“I thought it was magical, being able to sail off on your own. There was no GPS in those days and my grasp of astronavigation was very basic but I had a book with me and once I got past Ireland I had to work it out. So I did that by measuring the angle of heavenly bodies like the sun and the moon.
“When you’re 24, the world is your oyster. Any obstacle put in your way, you just work your way around it. But when people talk about you beating the environment, I don’t agree with them. You’re let go out of it at the end of it. You don’t beat it. If anything it brings to light that you’re just a very small part of all this.”
The real challenge is your mind. A lot of people can’t live with themselves and themselves alone for those proverbial 40 days and 40 nights. One of the most testing of times is when it is completely calm, because you and the boat are just stuck there for hours upon end. Some can’t stick it and their frustration translates into panic. “You’ve just got to steady down,” says Young, “and keep calm.”
You learn to catnap for quarter of an hour, half an hour, maybe a full hour at tops, and then suddenly stir as your sixth sense tells you it’s getting windier or the boat might be in the path of another. “But if you’re worried about other boats, you’re in the wrong place. You just have to accept that there are other boats at sea but it’s rare that you’re on collision course with them. The sea is like a road network, it has its motorways and if you learn where to stay off them, you’ll meet less traffic.”
Over the years and decades he has continued to seek out challenges and adventures. He would retrace Shackleton and Tom Crean’s voyage to and crossing of South Georgia, taking a boat on a Russian icebreaker to King George Island before rowing across to Elephant Island, and later sailing across the Scotia Sea.
“That was an extreme feat in a small boat — which we’d discover!” smiles Young in that understated way of his. “We had a sea anchor but the anchor wore through and we were just sitting sideways onto the waves. Eventually one came and just turned the boat upside down. You braced yourself for the worst that time. But eventually it became upright again.”
One of the biggest challenges of the lot was trying to set up his own adventure centre along the lines of Ridgway’s. Ireland in the early ’80s, as he puts it, was “miserable”. There was only one adventure centre in the whole country (which has long closed). He first looked at a site in West Cork, around Roaring Water Bay, but it got knocked back. Then he came across a spot a few miles outside Lennane in Galway. It was located at the foot of the Maam Turks, overlooking Killary Harbour out to Inishturk. It was a view that would take the breath away so Young decided to take the gamble. It meant knocking on a lot of doors and shipping a lot of weird looks but eventually he got the lease of some land and started converting cowsheds into hostels.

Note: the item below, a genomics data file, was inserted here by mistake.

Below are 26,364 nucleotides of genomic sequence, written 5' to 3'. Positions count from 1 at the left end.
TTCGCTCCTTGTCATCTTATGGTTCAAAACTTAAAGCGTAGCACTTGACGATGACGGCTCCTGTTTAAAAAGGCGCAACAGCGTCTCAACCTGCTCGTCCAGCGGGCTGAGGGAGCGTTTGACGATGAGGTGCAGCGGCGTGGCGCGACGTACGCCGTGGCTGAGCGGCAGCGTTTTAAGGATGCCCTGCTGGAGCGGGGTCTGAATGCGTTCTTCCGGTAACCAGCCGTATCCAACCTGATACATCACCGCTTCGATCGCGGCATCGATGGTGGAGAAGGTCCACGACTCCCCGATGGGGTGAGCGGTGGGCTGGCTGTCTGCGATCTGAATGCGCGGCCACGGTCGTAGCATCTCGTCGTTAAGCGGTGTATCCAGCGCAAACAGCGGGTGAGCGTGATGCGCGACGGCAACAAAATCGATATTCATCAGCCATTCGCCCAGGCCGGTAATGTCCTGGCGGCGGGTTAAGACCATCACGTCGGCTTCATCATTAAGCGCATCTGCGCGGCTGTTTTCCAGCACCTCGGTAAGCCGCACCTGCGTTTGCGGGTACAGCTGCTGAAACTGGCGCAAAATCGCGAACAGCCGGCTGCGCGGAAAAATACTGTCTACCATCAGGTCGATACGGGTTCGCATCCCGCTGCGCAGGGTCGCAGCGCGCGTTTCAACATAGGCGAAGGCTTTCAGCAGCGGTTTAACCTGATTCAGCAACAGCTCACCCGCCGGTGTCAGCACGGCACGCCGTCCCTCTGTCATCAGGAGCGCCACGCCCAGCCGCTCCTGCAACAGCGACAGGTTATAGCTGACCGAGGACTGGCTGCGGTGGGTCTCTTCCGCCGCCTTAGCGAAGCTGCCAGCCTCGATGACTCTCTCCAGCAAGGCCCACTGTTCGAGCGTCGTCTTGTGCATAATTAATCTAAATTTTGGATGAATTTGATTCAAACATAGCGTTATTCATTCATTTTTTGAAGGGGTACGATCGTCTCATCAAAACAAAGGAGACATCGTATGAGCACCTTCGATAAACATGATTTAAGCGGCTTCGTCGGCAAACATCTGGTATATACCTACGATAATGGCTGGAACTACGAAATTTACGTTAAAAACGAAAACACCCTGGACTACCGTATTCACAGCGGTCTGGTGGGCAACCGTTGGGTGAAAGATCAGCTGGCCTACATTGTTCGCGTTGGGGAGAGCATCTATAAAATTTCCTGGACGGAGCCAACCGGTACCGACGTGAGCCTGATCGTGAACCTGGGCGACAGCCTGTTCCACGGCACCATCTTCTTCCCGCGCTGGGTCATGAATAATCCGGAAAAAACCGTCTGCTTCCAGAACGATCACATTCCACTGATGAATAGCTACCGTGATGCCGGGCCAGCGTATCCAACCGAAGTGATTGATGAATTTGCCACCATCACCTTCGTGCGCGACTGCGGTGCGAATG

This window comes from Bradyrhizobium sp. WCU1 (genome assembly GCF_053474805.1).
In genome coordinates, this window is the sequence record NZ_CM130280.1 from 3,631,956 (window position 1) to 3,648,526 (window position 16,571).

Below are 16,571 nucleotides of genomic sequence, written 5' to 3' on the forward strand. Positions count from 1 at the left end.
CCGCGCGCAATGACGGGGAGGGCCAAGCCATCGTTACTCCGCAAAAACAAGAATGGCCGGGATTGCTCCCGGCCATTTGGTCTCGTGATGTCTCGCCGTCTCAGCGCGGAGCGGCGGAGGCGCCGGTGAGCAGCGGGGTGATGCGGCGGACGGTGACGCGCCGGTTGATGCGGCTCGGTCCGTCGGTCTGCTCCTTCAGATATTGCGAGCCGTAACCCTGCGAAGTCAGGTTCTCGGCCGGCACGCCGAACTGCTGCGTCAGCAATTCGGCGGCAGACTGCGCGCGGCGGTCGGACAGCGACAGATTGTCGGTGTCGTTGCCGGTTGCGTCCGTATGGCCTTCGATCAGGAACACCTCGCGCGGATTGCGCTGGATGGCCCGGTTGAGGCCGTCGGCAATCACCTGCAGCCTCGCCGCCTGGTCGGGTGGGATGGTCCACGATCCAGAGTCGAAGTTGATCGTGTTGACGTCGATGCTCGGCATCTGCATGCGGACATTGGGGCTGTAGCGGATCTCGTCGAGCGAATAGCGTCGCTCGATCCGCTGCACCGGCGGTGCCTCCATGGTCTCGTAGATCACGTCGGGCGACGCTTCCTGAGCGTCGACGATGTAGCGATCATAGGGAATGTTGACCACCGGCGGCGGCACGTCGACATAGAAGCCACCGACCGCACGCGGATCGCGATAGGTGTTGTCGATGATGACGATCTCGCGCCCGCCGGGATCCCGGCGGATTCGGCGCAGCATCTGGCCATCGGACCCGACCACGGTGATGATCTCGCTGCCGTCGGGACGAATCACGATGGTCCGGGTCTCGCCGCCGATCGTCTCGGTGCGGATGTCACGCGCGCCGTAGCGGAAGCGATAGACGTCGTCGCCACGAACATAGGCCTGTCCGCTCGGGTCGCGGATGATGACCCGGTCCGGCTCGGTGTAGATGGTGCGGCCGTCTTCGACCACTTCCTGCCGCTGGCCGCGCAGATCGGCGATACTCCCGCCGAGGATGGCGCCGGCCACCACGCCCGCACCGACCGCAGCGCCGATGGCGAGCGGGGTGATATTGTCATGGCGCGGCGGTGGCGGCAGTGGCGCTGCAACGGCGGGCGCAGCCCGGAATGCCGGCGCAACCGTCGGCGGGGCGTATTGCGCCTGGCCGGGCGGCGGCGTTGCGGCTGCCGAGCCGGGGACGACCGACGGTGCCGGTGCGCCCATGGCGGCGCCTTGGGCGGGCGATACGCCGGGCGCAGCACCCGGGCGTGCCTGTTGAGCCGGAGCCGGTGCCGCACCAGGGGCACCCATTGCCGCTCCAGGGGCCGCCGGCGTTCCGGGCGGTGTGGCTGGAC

The locals didn’t know what to make of Young and his wife and their kids at first. They were a bit, well, alternative, because, well, they didn’t go to church. Today the Youngs are part of the community, the local church is a converted holiday home and Killary Adventure Centre is one of the most thriving centres of its kind in the country.
It’s seen its share of characters. When a certain 2FM presenter went from being known as Gerry Ryan to ‘Lambo’ Ryan, it was under the eye of Young, who supervised that survivor adventure on the Gay Byrne Show.
“That was a crazy time. We had to stop people turning up with loaves of bread to feed them. We had to keep the route secret otherwise you’d have crowds of people turning out looking to give them food. I don’t think RTÉ fully grasped how huge it was. We tried to persuade them many times to make it into a TV programme but they wouldn’t go for it. Then Philip Kampf, the same researcher on that Gay Byrne Show, was over in America and met Mark Burnett and sold him the idea of Survivor. It became a worldwide franchise. Did we get a cut? I wish! I think Philip wishes he did as well!”
There have been other successful ventures and adventures for each of them though. Kampf is the producer of shows such as Operation Transformation, while a brainchild of Young’s has had a similarly positive impact on the lives and wellbeing of thousands. In the early ’80s Young competed in a series of adventure races, including one down in Dingle which he won. Then they faded away. In the middle of the last decade he felt Killary and its surroundings was ideally suited to stage one. Just over 160 people competed in the first in 2006. Last year close to 3,000 took part. An idea has become an industry. This year it has expanded to a whole series of events, starting with a trail run and sea kayak in Connemara, followed by a 9km night run from Bray to Greystones. In June there’ll be a Gaelforce North, through the spectacular Glenveagh National Park in Donegal.
Among those working for Gaelforce — and indeed Killary Adventures — is his daughter, Ciara. As a teenager she swore the big lights would be for her. It was only when she travelled the world for five years that she discovered one of its treasures was literally right on her doorstep. She’s not particularly religious herself but if there is a man above, then Connemara is God’s country.
In August though, it’ll feel hellish in God’s country for some, at least until they cross that finish line. Then a little heaven will appear. “If you stand there at that finish line of the Gaelforce West, you watch people fall over, exhausted but elated,” she says. “And if you were to ask them right there and then would they do it again next year, they’d say no way. And yet I’ll guarantee you, they’ll be back to do it again. It’s an incredible feeling you experience that you can only get by doing it again.”
Her dad can’t do it anymore; at 60, his knees don’t allow him, but he still cycles three times a week, and still yearns for the next challenge. This year he’s looking at the Round Rockall Race, a challenge he first attempted back in ’76.
Always over the mountains, mountains. Once you’ve stretched the envelope, you can’t fit back in.